Association For Molecular Pathology et al v. United States Patent and Trademark Office et al

Filing 161

DECLARATION of DR. MARK A. KAY in Support re: 61 MOTION for Summary Judgment., 152 MOTION for Summary Judgment.. Document filed by Myriad Genetics, Lorris Betz, Roger Boyer, Jack Brittain, Arnold B. Combe, Raymond Gesteland, James U. Jensen, John Kendall Morris, Thomas Parks, David W. Pershing, Michael K. Young. (Attachments: # 1 Declaration of DR. MARK A. KAY, Part 2, # 2 Exhibit 1, # 3 Exhibit 2)(Poissant, Brian)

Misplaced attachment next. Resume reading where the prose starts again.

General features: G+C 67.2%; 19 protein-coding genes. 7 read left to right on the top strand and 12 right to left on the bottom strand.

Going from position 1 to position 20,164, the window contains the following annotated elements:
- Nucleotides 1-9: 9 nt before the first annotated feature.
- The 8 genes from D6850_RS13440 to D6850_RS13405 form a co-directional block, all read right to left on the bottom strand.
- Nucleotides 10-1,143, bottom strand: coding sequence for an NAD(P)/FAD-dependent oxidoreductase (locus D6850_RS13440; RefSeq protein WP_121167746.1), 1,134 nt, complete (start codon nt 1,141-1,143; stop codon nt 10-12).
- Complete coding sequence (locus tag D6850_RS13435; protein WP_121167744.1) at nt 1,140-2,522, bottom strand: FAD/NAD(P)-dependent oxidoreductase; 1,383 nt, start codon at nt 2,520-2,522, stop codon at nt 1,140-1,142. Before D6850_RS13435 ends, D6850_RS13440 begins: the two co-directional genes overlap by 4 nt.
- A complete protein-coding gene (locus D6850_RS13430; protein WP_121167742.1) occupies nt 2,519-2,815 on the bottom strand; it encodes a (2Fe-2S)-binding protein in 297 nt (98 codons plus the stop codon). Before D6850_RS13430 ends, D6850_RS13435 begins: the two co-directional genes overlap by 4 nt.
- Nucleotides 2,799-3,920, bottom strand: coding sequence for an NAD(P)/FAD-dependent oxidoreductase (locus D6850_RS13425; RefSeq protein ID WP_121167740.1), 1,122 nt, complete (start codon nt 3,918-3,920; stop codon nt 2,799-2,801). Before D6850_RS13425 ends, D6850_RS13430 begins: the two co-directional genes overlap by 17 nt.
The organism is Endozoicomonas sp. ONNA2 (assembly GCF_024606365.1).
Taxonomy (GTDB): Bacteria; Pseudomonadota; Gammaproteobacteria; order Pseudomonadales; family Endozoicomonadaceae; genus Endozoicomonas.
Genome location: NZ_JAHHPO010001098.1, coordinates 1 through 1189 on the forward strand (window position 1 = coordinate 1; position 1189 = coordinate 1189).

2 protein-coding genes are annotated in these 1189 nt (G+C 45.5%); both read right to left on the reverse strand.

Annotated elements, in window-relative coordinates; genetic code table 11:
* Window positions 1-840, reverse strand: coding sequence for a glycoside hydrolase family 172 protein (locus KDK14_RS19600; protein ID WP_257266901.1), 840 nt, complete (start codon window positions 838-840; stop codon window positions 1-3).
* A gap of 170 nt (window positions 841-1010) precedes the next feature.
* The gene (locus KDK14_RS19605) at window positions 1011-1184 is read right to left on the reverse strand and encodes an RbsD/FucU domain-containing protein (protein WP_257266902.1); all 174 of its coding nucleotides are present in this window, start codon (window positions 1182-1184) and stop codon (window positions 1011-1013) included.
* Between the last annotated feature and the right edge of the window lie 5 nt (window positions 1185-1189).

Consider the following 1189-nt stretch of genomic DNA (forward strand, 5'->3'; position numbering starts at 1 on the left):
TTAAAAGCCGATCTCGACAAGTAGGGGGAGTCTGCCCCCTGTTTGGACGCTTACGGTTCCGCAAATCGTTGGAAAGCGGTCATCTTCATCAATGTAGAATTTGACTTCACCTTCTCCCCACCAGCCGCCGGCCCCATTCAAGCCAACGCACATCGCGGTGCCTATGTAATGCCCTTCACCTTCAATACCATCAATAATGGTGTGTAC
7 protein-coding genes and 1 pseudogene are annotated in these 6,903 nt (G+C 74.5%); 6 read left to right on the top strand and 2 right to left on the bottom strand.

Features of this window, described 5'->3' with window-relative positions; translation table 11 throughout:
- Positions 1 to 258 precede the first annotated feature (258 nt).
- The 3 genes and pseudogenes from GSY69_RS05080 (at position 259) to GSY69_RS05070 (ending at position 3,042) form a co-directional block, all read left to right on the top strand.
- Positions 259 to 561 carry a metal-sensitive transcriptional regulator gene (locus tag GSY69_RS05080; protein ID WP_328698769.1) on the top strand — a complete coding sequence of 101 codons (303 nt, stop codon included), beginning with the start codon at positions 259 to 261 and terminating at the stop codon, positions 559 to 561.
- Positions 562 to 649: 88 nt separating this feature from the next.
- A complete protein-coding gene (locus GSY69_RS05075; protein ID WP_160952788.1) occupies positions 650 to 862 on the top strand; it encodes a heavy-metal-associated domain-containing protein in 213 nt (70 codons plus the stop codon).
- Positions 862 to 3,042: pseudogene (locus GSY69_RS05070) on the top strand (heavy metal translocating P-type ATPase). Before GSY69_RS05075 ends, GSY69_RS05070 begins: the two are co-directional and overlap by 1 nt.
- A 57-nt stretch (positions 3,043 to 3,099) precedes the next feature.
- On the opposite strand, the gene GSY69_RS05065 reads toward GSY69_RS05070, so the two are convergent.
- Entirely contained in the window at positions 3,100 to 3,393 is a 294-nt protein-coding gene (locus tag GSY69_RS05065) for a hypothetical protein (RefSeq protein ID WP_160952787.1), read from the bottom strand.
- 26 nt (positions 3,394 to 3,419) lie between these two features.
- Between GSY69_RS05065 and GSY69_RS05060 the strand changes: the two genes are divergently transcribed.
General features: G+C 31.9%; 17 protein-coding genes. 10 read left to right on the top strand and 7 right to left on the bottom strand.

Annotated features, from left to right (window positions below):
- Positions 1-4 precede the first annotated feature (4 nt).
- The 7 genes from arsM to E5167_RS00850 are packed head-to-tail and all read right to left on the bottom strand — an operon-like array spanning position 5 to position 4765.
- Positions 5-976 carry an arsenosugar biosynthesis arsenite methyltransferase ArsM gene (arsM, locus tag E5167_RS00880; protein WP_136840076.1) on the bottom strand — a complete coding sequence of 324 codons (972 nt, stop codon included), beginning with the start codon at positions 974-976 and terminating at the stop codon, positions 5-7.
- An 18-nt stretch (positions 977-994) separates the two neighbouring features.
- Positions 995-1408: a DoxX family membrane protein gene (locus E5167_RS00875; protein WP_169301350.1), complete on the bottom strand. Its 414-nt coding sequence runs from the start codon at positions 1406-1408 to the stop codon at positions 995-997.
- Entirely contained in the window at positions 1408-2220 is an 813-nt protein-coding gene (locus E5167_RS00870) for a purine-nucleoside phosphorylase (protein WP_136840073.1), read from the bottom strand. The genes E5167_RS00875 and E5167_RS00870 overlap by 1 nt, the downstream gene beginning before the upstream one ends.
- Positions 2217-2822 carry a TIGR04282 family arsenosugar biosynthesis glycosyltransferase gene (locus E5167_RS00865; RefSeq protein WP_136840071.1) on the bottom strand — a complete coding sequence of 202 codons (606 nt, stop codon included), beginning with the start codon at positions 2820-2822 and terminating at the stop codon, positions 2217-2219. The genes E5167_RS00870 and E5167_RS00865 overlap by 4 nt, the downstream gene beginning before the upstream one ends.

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D Heritage of humanity - Le Monde diplomatique - English edition Page 1 of 7 NOBEL PRIZE FOR DISCOVERIES IN GENETICS Heritage of humanity The 2002 Nobel Prize in physiology or medicine was presented this month to John Sulston, Sydney Brenner and H Robert Horvitz for discoveries about the genetic regulation of organ development and programmed cell death. John Sulston is also a principal player in another remarkable scientific endeavour, the human genome project. The entire sequence of the genome will be made public next year, despite many obstructions because of greed over lucrative genetic patents. by John Sulston ALTHOUGH the genome is the starting point for human life, we should view it as a source of possibility rather than as a constraint. Many fear that individuals' genetic information will be used against them, and these concerns should be taken seriously. Insurers are pushing for the right to use genetic test results in deciding whether or not to issue policies. If permitted by law, insurers and employers could make genetic testing a prerequisite for issuing policies or offering jobs. We should oppose such discrimination. And since people continue to suffer from cancer, heart disease, senile dementia and other diseases, newspaper headlines such as "Miraculous gene code could eradicate all disease" will only lead to disappointment. Still, our recently acquired genetic knowledge is enormously valuable to the twin fields of biology and medical research. That is why it is so important to complete a definitive version of the preliminary human genome sequence - the draft version's release was celebrated worldwide on 26 June 2000 - and to give researchers access to the data without delay. The sequence will be completed sometime next year and should become a permanent scientific archive and reference tool. The genome will undoubtedly have a huge impact on people's choice of diet and lifestyle. In Western societies this will be a major marketing opportunity: I fear that people will begin choosing restaurants according to their genotype. In all likelihood we will develop new drug treatments for hard-to-treat diseases over the next decade. For example, Mike Stratton's cancer team at the Sanger Centre is currently screening tumours to see how they differ genetically from normal tissues. In many cases it is still easier to kill a cell than to cure it. Genome information may help drugs find targets on cancer cells and destroy 12/21/2009 Heritage of humanity - Le Monde diplomatique - English edition Page 2 of 7 cells selectively, leading to fewer side-effects and better remission rates. Genome sequencing is a major step forward for our knowledge of the human body at the molecular level. Yet we are only in the early stages. We still do not know what most of the genes look like, nor do we know when or where they are expressed as proteins. The genome by itself does not provide answers to any of these questions. Nevertheless, the information is available to everyone as a resource tool. The next step is to track down all the genes, determining their significance, their location and how their control signals work. In November 1995 Stratton's team at the United Kingdom-based Institute of Cancer Research (ICR) found a mutation in one of their breast-cancer gene "families", apparently connected with the BRCA2 gene. The region containing that gene had just been sequenced at the Sanger Institute, and within two weeks the ICR team had not only confirmed the discovery but found five more mutations. Stratton moved fast to publish the findings in the international weekly scientific journal Nature, keeping them secret from his colleagues until the last minute. But despite his efforts, some information reached Utah-based Myriad Genetics Inc in the United States, which then located the gene. Myriad's chief scientific officer, Mark Skolnick, then filed a patent application - on the day before the ICR paper was published. With the threat of commercialisation looming, the ICR moved to patent the mutations it had discovered. At the same time, Myriad used its own patent applications to claim rights to the BRCA2 gene as well as to the entire BRCA1 gene, which Myriad's scientists were the first to clone. Myriad set up a commercial diagnostic laboratory, and once its patents were granted, the company threatened legal action against any other United States laboratory using either gene for breast cancer screening. This meant that Myriad had the only lab that could perform such screening, at a cost of nearly $2,500 per patient. The company also had the right to grant licences to other labs to carry out simpler procedures at a cost of $200 per test. One of Myriad's tests focused on a mutation discovered by the ICR affecting the BRCA2 gene, commonly found among Ashkenazi Jews from central and eastern Europe. "The Ashkenazi A mutation was the framework for our original paper," says Professor Stratton. "Myriad is claiming a fee for a mutation that we discovered." As an Ashkenazi Jew, Stratton found this especially galling. By claiming proprietary rights to the diagnostic tests for the two BRCA genes and 12/21/2009 Heritage of humanity - Le Monde diplomatique - English edition Page 3 of 7 charging for the tests, Myriad is adding to total health-care costs. Even worse, once scientists really understand how the BRCA1 and 2 mutations cause tumours to grow, they might be able to devise new therapies. But because of its patents, Myriad has exclusive marketing rights. Throughout the formidable task of sequencing the human genome, we were faced with the question of research-related proprietary rights. Although the full impact of Myriad's aggressive approach was unclear in 1995, it was clear where a focus on commercial profit and patents would lead. What was needed was a commitment from the international sequencing community to make all genome information publicly available and not to parcel it out via individual deals between companies and researchers. How to manage the data? We decided to hold an international meeting to hammer out a strategy deciding who would do what, and how to manage the data. The UK selected Bermuda, close to the US, as the site of the meeting. This was our introduction to the world of international politics. The meeting was extremely constructive, since it was the first opportunity for researchers to compare notes freely. We were forced to work together because nobody at that time could complete the sequencing alone. Everyone arrived with pieces of paper stating their intentions to sequence a particular region of the genome, and during the meeting we resolved the overlapping claims. At that time there was no mechanism for loading preliminary data into public databases, which were set up for finished data only. Even in raw form, the human genome sequence data obtained from our machines might prove useful to other researchers seeking to localise genes or to check hypotheses. As we had done with the nematode (1), we made all of our data available electronically from our own sites at the Sanger Institute, so that people could download information and do with it as they saw fit (2). We merely asked them to recognise that the data was preliminary and to acknowledge us as the source in any publications. The principle of data availability had to be endorsed at the Bermuda meeting or else mutual trust would have been impossible. At first I thought it unlikely that everyone would come to an agreement. Several of those present, including Craig Venter of the Institute for Genomic Research (TIGR) (3), already had links to commercial organisations and might oppose the idea of giving everything away 12/21/2009 Heritage of humanity - Le Monde diplomatique - English edition Page 4 of 7 to the public, with nothing in return. But as I stood at the white board, scribbling away, erasing and rewriting, we eventually came up with a statement. The Wellcome Trust - a medical research charity and the Sanger Institute's main financial backer - still has a photo of that handwritten statement with its three bullet points: Automatic release of sequence assemblies larger than 1 kb (preferably within 24 hours). Immediate publication of finished annotated sequences. Aim to make the entire sequence freely available in the public domain for both research and development in order to maximise benefits to society. While Bob Waterston of St Louis's Washington University and I were drafting the statement together with our colleagues, another colleague, Michael Morgan, was meeting with representatives from the funding agencies to secure support for our initiative. What I had written on the board, with minor modifications, became known as the Bermuda principles, and these have since served as the benchmark for publicly funded large-scale sequencing projects. The principles of accessibility and on-the-spot release mean that anyone in the international biological community can use the data and ultimately turn them into new inventions that are eligible for patents. But when the raw sequence is released publicly, it will be unpatentable. It promised well that so many people came to share a vision of the genome sequence as the heritage of humanity, as stated in Article 1 of the universal declaration on the human genome and human rights, which emerged from Unesco's general conference in 1997. The 20th century saw a split between the sciences and the humanities. Many no longer perceive science as a manifestation of culture. One reason is that science has become increasingly equated with technology; in many quarters technological development represents science's sole purpose. Scientists are encouraged to capitalise on their discoveries commercially, regardless of the social consequences. A discovery, not an invention The genome sequence is a discovery, not an invention. Like a mountain or a 12/21/2009 Heritage of humanity - Le Monde diplomatique - English edition Page 5 of 7 river, the genome is a natural phenomenon that existed, if not before us, then at least before we became aware of it. I believe that the Earth is part of the common good; it is better off not owned by anyone, even though we may fence off small parts of it. But if an area proves important because it is especially scenic or is home to some rare species, then it should be protected in the public interest. To be sure, there will always be arguments concerning the balance between private and public lands and how they should be used. The human genome is an extreme example. We all carry our personal copies of the genome, and each portion of it is unique. You cannot say that you own a gene because you would then own one of my genes as well. And you cannot say that we can share our individual genes because we need every single one of our genes. A patent may not grant literal ownership of a gene but it does specifically bestow the right to prevent others from using that gene for commercial purposes. Placing legal or proprietary restrictions on genes should be confined strictly to current applications or to inventive steps. Someone else may choose to work on another application and may thus need to have access to the same gene. Inventing human genes is impossible. So every discovery relating to genes their sequence, functions and everything else - should be placed in the precompetitive arena. After all, one goal of the patent process is to stimulate competition. The most valuable gene-related applications are often far removed from the first easy steps. So this is a matter of science, not just a matter of principle. In March 2000 Maryland-based Human Genome Sciences Inc (HGSI), a company set up alongside TIGR in 1992, announced that it had been granted a patent on the CCR5 gene, which encodes a receptor on the surface of cells. When HGSI initially applied for its patent it did not know how this receptor functioned. While the patent was pending, a group of publicly funded researchers at the US National Institutes of Health (NIH) discovered that some people with CCR5 gene defects were resistant to infection with the AIDS virus (HIV). CCR5 appeared to be one of the gateways the virus uses to invade cells. As soon as they found out about the NIH discovery, HGSI confirmed the role of CCR5 through experiments and obtained the patent. HGSI asserted its proprietary rights to use the CCR5 gene for any purpose and then sold licences to several pharmaceutical companies to develop drugs and vaccines. But who took the inventive step? Was it the company that made a lucky match 12/21/2009 Heritage of humanity - Le Monde diplomatique - English edition Page 6 of 7 with the right gene? Or was it the researchers who determined that HIV-resistant individuals had a defective gene? William Haseltine, HGSI's chief executive officer, argues that patents stimulate progress in medical research, and that the CCR5 patent may well lead to a new drug or vaccine for HIV. But a survey of researchers at US university labs found that many of them have been deterred from working on particular gene targets, fearing that they might have to pay hefty licence fees (or royalties) to companies or risk lawsuits (4). The patent question The US recently clarified its guidelines on granting gene patents to provide a somewhat tighter definition of utility - use must now be "substantial, specific and credible". But the guidelines still allow sequences to be patented since they can be used as probes to detect genes responsible for various diseases. The European patent directive, approved by the European parliament in 1998, states that a sequence or partial sequence of a gene is only eligible for a "composition of matter" patent when it can be replicated outside the human body (in vitro), for example copied in bacteria, as we do for human genome sequencing. This argument has always seemed absurd to me. The essence of a gene is the information it provides - the sequence. Copying it into another format makes no difference. It is like taking a hardback book written by someone else, publishing it in paperback and then claiming authorship because the binding is different. The number of applications for gene patents on humans and other organisms has now passed the half-million mark, and several thousand such patents have been granted. Nevertheless, the issue of gene patents remains complex and confused. The US Patent and Trademark Office (USPTO) still maintains that a gene discovery is patentable. Until the recent changes, the USPTO granted patents even for partial gene fragments whose only claimed utility was as gene probes. The European Patent Office remained unconvinced about gene patents until the European Union issued its 1998 biotechnology patent directive, which explicitly permitted the patenting of gene sequences. Several EU member states, including France, are opposed to the EU directive, while other EU members, such as the UK, maintain a more neo-liberal line on patenting so that their biotechnology industries remain competitive with those in the US. 12/21/2009 Heritage of humanity - Le Monde diplomatique - English edition Page 7 of 7 I realised long ago that trying to reach an equitable solution using moral or even legal arguments was doomed to failure. The best way to prevent the sequence being carved up by private interests was to place it within the public domain so that, in patent office jargon, as much as possible became "prior art" and thus unpatentable by others. The international sequencing consortium, while working on the human genome project, succeeded in doing just that with respect to the raw sequence data. Now we are raising the bar by placing as much information as possible about the annotated gene sequence and gene function in the public domain. Some have proposed drawing a patent line between life and non-life. While agreeing with the concerns, and with the urgent need for a value other than a commercial one to be placed on living things, I think there is no case for this particular line. Because the chasm that previously existed between the biological and the chemical is closing, such a distinction will not be sustainable. We should not be patenting whole life forms, such as transgenic mice or cotton plants and not just because they are living organisms. A sounder reason is this: we did not invent these organisms, only the specific modification that made the mice susceptible to cancer or the cotton resistant to pests. The future of biology is strongly tied to that of bioinformatics, a field of research that collects all sorts of biological data, tries to make sense of living organisms in their entirety and then makes predictions. If this data is freely accessible, bioinformatics will allow experimental biologists to complement the work of other researchers and to connect with them. If we wish to move forward with this fascinating endeavour, which will undoubtedly translate into medical advances, the basic data must be freely available for everyone to interpret, change and share, as in the open-source software movement. The situation is too complex for a piecemeal approach, with limited amounts of data released at a time and with a single entity holding the access keys. The saga of the human genome project proves that publicly financed science is extremely effective because it is so intensely competitive. The project's success also refutes the widespread notion that only private industry is capable of carrying out large-scale research. Translations >> 12/21/2009